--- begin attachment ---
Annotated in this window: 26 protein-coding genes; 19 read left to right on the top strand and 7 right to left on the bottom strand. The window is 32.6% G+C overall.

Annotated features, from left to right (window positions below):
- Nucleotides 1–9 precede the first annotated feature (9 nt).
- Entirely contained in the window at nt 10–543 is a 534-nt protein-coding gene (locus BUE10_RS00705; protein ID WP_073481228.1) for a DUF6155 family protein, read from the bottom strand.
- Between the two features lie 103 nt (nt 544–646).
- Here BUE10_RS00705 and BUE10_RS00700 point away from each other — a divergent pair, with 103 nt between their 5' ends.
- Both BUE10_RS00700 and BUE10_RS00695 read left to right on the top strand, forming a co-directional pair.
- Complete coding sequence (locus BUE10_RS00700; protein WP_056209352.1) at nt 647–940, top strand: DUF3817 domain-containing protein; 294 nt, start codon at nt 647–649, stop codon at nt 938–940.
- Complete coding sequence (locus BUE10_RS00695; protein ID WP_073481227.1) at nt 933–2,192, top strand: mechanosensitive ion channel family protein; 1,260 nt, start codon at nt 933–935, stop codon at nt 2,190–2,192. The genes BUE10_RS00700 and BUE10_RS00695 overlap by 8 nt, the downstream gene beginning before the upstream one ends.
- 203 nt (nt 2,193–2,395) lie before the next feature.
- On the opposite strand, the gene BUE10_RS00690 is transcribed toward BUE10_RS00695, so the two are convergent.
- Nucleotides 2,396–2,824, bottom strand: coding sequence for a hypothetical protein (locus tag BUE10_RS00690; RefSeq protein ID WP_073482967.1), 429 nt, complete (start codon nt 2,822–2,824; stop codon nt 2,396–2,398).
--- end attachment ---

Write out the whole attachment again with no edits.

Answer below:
Annotated in this window: 26 protein-coding genes; 19 read left to right on the top strand and 7 right to left on the bottom strand. The window is 32.6% G+C overall.

Annotated features, from left to right (window positions below):
- Nucleotides 1–9 precede the first annotated feature (9 nt).
- Entirely contained in the window at nt 10–543 is a 534-nt protein-coding gene (locus BUE10_RS00705; protein ID WP_073481228.1) for a DUF6155 family protein, read from the bottom strand.
- Between the two features lie 103 nt (nt 544–646).
- Here BUE10_RS00705 and BUE10_RS00700 point away from each other — a divergent pair, with 103 nt between their 5' ends.
- Both BUE10_RS00700 and BUE10_RS00695 read left to right on the top strand, forming a co-directional pair.
- Complete coding sequence (locus BUE10_RS00700; protein WP_056209352.1) at nt 647–940, top strand: DUF3817 domain-containing protein; 294 nt, start codon at nt 647–649, stop codon at nt 938–940.
- Complete coding sequence (locus BUE10_RS00695; protein ID WP_073481227.1) at nt 933–2,192, top strand: mechanosensitive ion channel family protein; 1,260 nt, start codon at nt 933–935, stop codon at nt 2,190–2,192. The genes BUE10_RS00700 and BUE10_RS00695 overlap by 8 nt, the downstream gene beginning before the upstream one ends.
- 203 nt (nt 2,193–2,395) lie before the next feature.
- On the opposite strand, the gene BUE10_RS00690 is transcribed toward BUE10_RS00695, so the two are convergent.
- Nucleotides 2,396–2,824, bottom strand: coding sequence for a hypothetical protein (locus tag BUE10_RS00690; RefSeq protein ID WP_073482967.1), 429 nt, complete (start codon nt 2,822–2,824; stop codon nt 2,396–2,398).